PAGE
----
IT improves pediatric obesity screening and treatment

IT improves pediatric obesity screening and treatment
Health information technology can improve pediatric obesity screening rates and treatment, but the effect on weight loss and other outcomes is less clear, according to a study published online Feb. 4 in Pediatrics.

(HealthDay)—Health information technology (IT) can improve pediatric obesity screening rates and treatment, but the effect on weight loss and other outcomes is less clear, according to a study published online Feb. 4 in Pediatrics.

Anna Jo Smith, M.P.H., from Harvard Medical School in Boston, and colleagues identified and reviewed 13 published studies that examined the use of IT to deliver obesity screening or treatment to children (aged 2 to 18) and the effect on patient outcomes and care processes to manage obesity.

The researchers found that, of eight studies examining the use of , five showed increased (BMI) screening rates. Two studies showed that telemedicine counseling was linked with alterations in BMI percentile similar to that found for in-person counseling, with improved treatment access. Of three studies examining the use of text messages or telephone support, one showed an association with maintenance of weight loss.

"To date, health IT interventions have improved access to obesity treatment and rates of screening," Smith and colleagues conclude. "However, the impact on weight loss and other health outcomes remains understudied and inconsistent. More interactive and time-intensive interventions may enhance health IT's clinical effectiveness in chronic disease management."

More information: Abstract
Full Text (subscription or payment may be required)

add to favorites email to friend print save as pdf

Related Stories

Physician's weight may influence obesity diagnosis and care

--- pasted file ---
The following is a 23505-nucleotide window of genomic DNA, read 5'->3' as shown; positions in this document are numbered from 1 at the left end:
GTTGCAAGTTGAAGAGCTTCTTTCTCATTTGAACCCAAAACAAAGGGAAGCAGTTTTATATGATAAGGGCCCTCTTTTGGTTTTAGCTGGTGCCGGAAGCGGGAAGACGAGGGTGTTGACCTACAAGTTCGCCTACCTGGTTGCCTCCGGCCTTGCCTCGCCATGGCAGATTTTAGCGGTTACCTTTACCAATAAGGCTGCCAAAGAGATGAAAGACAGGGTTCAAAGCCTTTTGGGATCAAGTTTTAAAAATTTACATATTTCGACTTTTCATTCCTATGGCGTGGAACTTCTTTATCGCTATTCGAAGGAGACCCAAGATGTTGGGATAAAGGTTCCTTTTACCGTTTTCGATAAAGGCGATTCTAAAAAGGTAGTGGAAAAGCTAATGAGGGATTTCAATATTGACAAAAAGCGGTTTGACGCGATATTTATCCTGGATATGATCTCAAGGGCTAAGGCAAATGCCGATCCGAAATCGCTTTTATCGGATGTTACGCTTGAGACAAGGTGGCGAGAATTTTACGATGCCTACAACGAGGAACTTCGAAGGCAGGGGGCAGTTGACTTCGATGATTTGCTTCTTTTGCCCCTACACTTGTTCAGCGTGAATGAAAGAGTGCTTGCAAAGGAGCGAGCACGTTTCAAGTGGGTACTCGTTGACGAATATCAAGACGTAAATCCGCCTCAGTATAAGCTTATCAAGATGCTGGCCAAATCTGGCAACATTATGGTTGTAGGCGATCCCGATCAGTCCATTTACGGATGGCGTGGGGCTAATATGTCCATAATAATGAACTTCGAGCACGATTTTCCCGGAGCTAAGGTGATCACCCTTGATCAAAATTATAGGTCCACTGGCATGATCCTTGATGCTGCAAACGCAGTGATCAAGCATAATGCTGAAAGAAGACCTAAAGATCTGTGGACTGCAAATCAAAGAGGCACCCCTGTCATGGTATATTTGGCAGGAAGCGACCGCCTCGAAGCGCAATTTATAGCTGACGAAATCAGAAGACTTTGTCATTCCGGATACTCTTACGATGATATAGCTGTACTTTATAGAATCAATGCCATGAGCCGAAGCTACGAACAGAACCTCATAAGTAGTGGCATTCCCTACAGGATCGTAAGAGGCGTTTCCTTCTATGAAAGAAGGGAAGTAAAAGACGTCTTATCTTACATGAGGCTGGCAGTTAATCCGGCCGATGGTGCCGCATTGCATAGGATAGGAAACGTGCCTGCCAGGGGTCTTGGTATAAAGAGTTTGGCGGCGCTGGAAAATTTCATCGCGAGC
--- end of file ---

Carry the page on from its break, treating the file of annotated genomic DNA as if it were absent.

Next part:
Jan 26, 2012

A patient's body mass index (BMI) may not be the only factor at play when a physician diagnoses a patient as obese. According to a new study led by researchers at the Johns Hopkins Bloomberg School of Public Health, the diagnosis ...

Screening for intimate partner violence proves beneficial

May 08, 2012

(HealthDay) -- Screening instruments can be used in the health care setting to accurately identify women who are experiencing intimate partner violence (IPV), with minimal adverse effects, according to a review ...

Recommended for you

Helping babies survive

19 hours ago

A healthy baby is born in the Haydom Lutheran Hospital in Tanzania. She is given the name Precious and her proud mother is ready to take her back to the village. Many children born in the same hospital, or ...

Unstable child care can affect children by age four

Nov 20, 2014

A new study from UNC's Frank Porter Graham Child Development Institute (FPG) reveals that disruptions in child care negatively affect children's social development as early as age 4. However, the study also ...

Parental involvement still essential in secondary school

Nov 20, 2014

Although students become more independent as they rise through grade levels and parent-teacher interactions typically lessen as students age, parental involvement in a child's education during the secondary ...

User comments

Please sign in to add a comment. Registration is free, and takes less than a minute. Read more

Click here to reset your password.
Sign in to get notified via email when new comments are made.